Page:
As its name suggest, the show aimed to demonstrate that design can play an important role when it comes to engaging with today’s social, social and political concerns. Through various visual and experiential strategies, designers can make more visible and even tangible problems that are under-discussed or too abstract to be easily understood
Today, in the age of CCTV, drones, medical body scans, and satellite images, photography is increasingly decoupled from human agency and human vision. In Nonhuman Photography, Joanna Zylinska offers a new philosophy of photography, going beyond the human-centric view to consider imaging practices from which the human is absent
Artist Maria McKinney uses ‘semen straws’ to explore genetics in cattle breeding as well as the hidden systems beneath beef and milk production
Through an analysis of textual and media searches as well as extensive research on paid online advertising, Safiya Umoja Noble exposes a culture of racism and sexism in the way discoverability is created online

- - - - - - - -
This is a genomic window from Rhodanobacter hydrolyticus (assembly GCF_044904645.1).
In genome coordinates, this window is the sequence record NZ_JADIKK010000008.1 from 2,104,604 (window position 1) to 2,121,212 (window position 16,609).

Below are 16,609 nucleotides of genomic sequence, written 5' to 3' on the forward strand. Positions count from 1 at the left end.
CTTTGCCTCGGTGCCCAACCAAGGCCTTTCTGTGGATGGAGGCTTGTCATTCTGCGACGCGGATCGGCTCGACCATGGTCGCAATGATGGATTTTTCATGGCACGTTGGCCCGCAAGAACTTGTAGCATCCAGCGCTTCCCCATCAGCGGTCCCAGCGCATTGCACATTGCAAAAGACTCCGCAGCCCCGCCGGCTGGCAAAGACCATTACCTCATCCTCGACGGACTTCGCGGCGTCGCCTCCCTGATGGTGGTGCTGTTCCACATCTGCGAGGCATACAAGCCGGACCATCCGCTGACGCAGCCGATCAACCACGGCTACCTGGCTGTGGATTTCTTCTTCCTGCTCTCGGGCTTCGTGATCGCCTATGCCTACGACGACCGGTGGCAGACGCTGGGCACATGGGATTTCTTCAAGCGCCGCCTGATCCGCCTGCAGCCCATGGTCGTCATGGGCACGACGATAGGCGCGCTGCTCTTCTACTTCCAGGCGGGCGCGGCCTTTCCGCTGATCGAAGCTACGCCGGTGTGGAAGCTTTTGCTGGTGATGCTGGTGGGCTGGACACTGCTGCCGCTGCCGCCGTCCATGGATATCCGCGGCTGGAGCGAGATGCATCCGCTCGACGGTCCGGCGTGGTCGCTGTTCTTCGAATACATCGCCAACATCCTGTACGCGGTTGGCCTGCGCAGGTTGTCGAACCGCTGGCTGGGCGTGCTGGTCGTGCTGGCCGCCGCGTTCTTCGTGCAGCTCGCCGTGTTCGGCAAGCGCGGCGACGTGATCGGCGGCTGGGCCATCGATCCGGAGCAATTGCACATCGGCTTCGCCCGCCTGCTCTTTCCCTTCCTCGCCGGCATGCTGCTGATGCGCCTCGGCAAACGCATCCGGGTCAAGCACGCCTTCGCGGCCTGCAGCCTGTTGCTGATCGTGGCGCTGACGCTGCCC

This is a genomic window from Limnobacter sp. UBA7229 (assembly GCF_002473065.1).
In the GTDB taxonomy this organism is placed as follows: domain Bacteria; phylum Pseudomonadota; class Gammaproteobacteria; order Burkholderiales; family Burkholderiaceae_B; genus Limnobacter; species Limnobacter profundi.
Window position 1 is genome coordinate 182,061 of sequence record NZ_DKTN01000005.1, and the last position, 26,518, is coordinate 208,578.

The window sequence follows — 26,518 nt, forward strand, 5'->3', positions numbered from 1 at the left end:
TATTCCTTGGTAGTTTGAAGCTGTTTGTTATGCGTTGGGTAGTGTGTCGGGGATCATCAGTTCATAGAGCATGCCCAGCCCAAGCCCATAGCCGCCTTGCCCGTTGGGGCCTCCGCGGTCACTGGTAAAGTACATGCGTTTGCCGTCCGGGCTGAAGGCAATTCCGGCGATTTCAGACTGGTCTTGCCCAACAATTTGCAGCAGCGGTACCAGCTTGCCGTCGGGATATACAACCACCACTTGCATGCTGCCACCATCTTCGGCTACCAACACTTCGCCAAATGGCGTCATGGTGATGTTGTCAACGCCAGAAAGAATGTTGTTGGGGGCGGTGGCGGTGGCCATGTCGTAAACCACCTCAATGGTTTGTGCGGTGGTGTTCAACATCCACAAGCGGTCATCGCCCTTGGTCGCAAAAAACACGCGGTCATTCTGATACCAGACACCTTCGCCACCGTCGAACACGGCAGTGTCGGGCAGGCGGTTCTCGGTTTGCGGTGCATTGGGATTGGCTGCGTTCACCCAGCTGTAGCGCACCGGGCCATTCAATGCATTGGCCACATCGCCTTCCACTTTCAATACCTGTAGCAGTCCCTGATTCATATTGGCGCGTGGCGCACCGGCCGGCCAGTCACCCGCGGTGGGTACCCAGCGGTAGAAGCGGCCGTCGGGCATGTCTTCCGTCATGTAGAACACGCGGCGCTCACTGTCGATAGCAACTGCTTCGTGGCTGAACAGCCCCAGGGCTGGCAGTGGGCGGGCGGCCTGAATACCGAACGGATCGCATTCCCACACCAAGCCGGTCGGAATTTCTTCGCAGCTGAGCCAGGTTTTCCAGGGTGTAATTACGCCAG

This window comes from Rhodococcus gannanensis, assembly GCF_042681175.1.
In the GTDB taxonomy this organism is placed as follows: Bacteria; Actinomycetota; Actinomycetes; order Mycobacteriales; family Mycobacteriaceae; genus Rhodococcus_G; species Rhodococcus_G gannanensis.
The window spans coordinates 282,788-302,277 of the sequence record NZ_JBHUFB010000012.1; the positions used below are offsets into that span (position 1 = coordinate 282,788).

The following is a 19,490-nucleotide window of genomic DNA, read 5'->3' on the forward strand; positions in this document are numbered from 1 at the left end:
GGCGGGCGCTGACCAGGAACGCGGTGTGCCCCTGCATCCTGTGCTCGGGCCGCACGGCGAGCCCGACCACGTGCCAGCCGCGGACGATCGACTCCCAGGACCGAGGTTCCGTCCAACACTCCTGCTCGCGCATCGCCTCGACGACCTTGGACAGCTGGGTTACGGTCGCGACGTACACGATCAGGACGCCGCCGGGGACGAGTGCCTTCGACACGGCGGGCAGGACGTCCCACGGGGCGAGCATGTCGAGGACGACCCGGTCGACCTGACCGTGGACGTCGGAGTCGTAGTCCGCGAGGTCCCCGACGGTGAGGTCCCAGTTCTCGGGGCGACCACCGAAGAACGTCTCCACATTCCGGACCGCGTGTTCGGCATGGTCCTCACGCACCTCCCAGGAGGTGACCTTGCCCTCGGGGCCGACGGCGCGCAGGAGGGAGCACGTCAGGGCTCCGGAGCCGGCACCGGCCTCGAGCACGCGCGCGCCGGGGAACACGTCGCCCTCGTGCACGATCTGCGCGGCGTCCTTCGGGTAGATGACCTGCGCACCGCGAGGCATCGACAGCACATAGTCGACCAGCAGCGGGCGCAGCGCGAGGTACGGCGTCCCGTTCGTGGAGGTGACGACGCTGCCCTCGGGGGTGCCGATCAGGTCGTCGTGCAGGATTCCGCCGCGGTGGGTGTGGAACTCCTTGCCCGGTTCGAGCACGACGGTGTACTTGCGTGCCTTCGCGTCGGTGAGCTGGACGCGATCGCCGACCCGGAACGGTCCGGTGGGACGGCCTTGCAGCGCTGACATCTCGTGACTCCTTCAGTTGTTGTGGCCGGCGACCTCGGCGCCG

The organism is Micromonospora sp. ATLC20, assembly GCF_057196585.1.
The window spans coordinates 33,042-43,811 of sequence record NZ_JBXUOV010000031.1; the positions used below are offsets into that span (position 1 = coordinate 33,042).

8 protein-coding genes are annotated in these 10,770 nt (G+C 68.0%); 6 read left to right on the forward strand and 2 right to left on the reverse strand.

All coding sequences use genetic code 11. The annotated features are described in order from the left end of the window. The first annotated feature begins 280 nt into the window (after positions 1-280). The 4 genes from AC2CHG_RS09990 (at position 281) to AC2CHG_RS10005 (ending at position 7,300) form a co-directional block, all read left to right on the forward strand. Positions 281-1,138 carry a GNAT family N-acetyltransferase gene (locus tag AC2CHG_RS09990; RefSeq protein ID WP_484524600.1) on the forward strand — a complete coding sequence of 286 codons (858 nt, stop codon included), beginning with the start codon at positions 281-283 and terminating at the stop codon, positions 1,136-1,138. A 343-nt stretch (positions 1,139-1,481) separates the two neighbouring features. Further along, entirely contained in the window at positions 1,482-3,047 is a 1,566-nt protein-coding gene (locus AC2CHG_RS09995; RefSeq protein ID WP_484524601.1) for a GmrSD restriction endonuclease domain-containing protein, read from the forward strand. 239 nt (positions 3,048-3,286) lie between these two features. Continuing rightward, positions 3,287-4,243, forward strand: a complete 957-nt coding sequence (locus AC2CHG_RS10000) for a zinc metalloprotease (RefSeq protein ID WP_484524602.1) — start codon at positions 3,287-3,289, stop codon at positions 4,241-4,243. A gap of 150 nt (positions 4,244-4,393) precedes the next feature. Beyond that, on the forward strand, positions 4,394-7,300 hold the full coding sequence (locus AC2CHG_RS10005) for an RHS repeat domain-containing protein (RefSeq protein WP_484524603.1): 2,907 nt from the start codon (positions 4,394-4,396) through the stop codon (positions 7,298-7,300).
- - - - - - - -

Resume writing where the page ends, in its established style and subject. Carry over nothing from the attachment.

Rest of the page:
For their “Forensic Fantasies” trilogy, KairUs (Linda Kronman and Andreas Zingerle) used data recovered from hard-drives dumped in Agbogbloshie, Ghana to develop works that investigate the issue of data breaches of private information and ask: What happens to our data when we send a computer, an hard disk or any kind of other storage device to the garbage?
A resolutely nonanthropocentric take on the materiality of one of the most controversial mediums in art, this approach relentlessly questions past and present ideas of human separation from the animal kingdom. It situates taxidermy as a powerful interface between humans and animals, rooted in a shared ontological and physical vulnerability
The combination of the qualities of the positive photographic paper and the impossibility to fully control the oddly staged happenings evokes 19th century’s attempts to photographically capture paranormal activities